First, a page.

How to Care for Yourself While Making Big Decisions


We all make many decisions everyday. Most of them are fairly minor. What should I wear? What should I make for dinner? Am I going to exercise?

Occasionally, however, we’re faced with a big decision—a decision that will have a significant impact on our lives or those around us. Maybe it’s a decision about changing careers or moving across the country or making a big purchase or a relationship or something else entirely. Often these decisions don’t have a clear right answer. They can dominate our thoughts, provoke anxiety, and seem to take over our lives for a time.

Sometimes it feels like all we can do is grit our teeth and push through. There are things we can do, however, to care for ourselves while facing big decisions. It’s important to be kind to ourselves and to support ourselves in making the best decision we can.

Minimize other decisions

Making decisions takes energy. While wrestling with a big decision, we can limit our fatigue by minimizing the other decisions we need to make.

Keep things as simple as possible in your daily routine. Eat your favorite go-to meals. Wear tried-and-true outfits. Shop at the store that carries one brand of spaghetti sauce instead of twenty.

Postpone other decisions that don’t need to be made right away. While you’re contemplating a major career change may not be the best time to choose new paint colors for the entire house.

Focus on the decision at hand

As we think through the implications of each option, it can be tempting to explore future decisions that will result from our choice. When we’re feeling uncertain, we want to know as much as possible about what we can expect for each potential future.

Of course, it’s important to consider the big picture impact of decisions. Deciding every detail for each option, however, is exhausting and distracts us from the decision we’re really trying to make. While the necessity of mowing the lawn is a factor to consider when deciding whether or not to buy a house, researching and selecting a lawn mower is not relevant to the decision at hand.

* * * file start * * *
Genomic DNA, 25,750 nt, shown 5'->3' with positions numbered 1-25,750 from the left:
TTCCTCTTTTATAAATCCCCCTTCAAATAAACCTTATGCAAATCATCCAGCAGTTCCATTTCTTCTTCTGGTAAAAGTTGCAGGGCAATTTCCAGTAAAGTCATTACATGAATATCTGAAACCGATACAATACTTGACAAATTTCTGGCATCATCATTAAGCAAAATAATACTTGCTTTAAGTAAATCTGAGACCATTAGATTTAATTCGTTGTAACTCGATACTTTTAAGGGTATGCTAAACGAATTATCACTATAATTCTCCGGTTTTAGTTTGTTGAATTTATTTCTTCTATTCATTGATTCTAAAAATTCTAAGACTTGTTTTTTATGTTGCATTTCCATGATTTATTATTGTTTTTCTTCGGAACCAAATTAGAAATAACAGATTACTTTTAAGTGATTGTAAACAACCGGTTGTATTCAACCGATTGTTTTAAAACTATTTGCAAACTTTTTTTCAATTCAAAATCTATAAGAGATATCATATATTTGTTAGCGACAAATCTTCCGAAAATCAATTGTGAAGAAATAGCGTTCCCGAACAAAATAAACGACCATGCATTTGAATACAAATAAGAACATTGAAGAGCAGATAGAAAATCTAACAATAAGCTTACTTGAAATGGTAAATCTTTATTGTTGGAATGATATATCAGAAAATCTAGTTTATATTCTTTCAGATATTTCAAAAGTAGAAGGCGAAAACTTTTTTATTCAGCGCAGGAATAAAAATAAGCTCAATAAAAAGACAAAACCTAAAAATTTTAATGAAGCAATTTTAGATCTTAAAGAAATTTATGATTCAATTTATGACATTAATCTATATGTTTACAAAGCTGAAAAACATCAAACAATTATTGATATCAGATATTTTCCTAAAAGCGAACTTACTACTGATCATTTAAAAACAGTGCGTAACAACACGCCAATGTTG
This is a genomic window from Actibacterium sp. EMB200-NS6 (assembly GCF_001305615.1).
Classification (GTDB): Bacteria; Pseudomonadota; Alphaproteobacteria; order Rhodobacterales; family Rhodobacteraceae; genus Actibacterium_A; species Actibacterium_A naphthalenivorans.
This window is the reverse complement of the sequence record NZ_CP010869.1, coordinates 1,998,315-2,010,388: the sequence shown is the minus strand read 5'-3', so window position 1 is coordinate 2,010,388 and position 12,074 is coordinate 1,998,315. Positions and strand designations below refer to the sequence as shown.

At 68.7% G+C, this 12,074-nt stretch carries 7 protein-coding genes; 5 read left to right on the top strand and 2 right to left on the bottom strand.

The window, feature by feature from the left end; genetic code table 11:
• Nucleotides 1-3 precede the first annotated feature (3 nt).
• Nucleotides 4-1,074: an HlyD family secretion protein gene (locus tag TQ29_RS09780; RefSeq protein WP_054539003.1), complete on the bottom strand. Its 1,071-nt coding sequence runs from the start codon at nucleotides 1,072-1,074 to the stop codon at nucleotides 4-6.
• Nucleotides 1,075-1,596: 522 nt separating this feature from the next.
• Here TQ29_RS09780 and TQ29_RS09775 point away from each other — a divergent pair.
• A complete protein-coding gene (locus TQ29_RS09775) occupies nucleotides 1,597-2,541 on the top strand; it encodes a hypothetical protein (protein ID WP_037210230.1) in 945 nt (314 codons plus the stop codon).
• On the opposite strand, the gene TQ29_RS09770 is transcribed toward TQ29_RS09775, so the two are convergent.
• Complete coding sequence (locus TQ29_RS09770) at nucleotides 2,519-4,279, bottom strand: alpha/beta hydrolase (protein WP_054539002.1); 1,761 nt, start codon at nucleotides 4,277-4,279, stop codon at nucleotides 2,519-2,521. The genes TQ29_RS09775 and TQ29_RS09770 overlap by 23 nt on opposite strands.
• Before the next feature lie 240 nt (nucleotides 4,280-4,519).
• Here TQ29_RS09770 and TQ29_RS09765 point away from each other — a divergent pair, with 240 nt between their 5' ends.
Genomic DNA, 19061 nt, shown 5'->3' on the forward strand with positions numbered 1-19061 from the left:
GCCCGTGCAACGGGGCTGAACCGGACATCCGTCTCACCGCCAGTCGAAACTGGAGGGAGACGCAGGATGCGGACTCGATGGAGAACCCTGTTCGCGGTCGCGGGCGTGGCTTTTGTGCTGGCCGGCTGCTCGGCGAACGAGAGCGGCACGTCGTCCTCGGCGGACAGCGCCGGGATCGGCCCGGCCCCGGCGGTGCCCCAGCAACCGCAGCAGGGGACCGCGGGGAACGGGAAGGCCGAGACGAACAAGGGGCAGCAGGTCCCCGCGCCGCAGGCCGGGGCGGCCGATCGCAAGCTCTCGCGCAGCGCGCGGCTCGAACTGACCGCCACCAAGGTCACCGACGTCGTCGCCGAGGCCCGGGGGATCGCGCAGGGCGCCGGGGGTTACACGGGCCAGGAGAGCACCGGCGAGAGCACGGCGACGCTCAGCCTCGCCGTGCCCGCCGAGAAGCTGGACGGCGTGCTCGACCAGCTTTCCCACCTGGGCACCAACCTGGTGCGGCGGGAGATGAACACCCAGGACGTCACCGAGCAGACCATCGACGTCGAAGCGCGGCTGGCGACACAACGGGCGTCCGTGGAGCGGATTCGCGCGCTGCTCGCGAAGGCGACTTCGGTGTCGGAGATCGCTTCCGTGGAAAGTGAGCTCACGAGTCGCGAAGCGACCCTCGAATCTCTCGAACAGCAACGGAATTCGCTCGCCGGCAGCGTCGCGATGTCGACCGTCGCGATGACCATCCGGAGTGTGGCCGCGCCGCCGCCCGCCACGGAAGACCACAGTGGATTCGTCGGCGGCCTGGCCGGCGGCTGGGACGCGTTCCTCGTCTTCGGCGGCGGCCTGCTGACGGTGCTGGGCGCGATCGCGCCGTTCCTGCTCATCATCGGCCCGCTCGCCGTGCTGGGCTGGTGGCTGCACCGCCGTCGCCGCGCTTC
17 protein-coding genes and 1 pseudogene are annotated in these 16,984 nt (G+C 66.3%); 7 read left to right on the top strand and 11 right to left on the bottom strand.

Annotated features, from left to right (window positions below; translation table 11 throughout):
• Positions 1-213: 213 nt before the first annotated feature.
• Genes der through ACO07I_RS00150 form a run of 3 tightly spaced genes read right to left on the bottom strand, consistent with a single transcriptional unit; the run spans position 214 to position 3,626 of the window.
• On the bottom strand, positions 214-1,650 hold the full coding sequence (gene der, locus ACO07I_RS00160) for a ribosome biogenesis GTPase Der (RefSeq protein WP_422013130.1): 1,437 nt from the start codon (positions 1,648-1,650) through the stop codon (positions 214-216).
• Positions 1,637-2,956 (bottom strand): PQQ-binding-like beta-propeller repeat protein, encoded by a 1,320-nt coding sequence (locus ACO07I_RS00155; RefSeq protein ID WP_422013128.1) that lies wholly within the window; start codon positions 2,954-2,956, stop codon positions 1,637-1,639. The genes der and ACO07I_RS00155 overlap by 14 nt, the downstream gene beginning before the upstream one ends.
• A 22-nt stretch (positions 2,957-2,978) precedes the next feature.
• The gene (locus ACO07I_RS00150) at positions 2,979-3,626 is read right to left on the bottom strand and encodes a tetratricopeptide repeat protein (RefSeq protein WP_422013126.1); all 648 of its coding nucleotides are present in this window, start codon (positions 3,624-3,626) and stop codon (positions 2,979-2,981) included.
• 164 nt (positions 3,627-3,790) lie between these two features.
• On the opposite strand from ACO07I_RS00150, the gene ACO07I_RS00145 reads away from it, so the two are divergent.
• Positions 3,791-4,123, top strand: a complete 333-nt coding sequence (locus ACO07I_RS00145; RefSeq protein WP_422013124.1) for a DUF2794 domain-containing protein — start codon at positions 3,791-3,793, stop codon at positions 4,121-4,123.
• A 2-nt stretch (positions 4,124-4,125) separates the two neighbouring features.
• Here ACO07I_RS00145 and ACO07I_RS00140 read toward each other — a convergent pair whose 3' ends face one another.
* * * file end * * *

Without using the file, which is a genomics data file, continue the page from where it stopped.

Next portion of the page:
Prioritize non-negotiables

Whenever we’re stressed or overwhelmed our non-negotiables seem to be the first things we neglect. Our non-negotiables, however, are the very practices that keep us energized and calm so we’re ready to face whatever comes our way.

Make sure to set aside time each day for the things that will keep you happy and healthy. This could include sufficient sleep, journaling, exercise, meditation, or whatever works for you.

Express your thoughts

It can get be hard to get clear on about what we really think and feel while our thoughts are swirling around in our head. Getting our thoughts out where we can see or hear them helps us organize them and gain a little distance. There are many ways to do this.

One option is to talk through your decision with another person. Be sure to choose someone who is willing to listen instead of just telling you what you should do. Be clear about the kind of support you need—whether a listening ear, someone to share their own experiences, someone who asks good questions, or just someone to empathize that decisions are hard.

Another option is to write in your journal. Stream of consciousness writing gets all the whirling thoughts out of your head and onto paper.

Lists are helpful for clarifying your thoughts, uncovering patterns, and brainstorming solutions. Try making a list of all the facts involved in the decision and another list of all the emotional aspects.

The perspectives journaling technique allows us to explore various options. Try writing about what life is like in the future based on each potential option you could choose.

Adjust your expectations

Big decisions can take a lot of energy and mental space. It’s not realistic or helpful to expect yourself to continue going full steam ahead in all areas of your life. You may need to postpone some things, ask for help, or maintain instead of making progress for a time. That’s ok.

This time of intense decision making won’t last forever. Look at your priorities to see what must be done right now and what can slide for a little bit. Once the decision is made you’ll have more energy and motivation to pick everything else back up if you don’t burn yourself out trying to do it all at right now.

Let yourself feel

Big decisions can bring up all sorts of complicated emotions . You may feel fearful, excited, anxious, hopeful, frustrated, confused, overwhelmed, sad, regretful, joyful, or any combination of emotions. That’s totally natural .

There is no right way to feel when faced with a difficult choice. The important thing is to let yourself experience your feelings. Trying to get rid of certain feelings because they are uncomfortable or aren’t how you think you should feel will keep you stuck in those feelings.

Instead, notice which emotions you’re experiencing. Identifying your emotions and the needs behind them can not only help you take care of yourself during this time, but can also help you uncover how you really feel about your options.

I’d love to hear…what are your experiences with making big decisions? What do you find most helpful? What do you find challenging? What have you learned from your approach to past decisions that you’ll do differently in the future?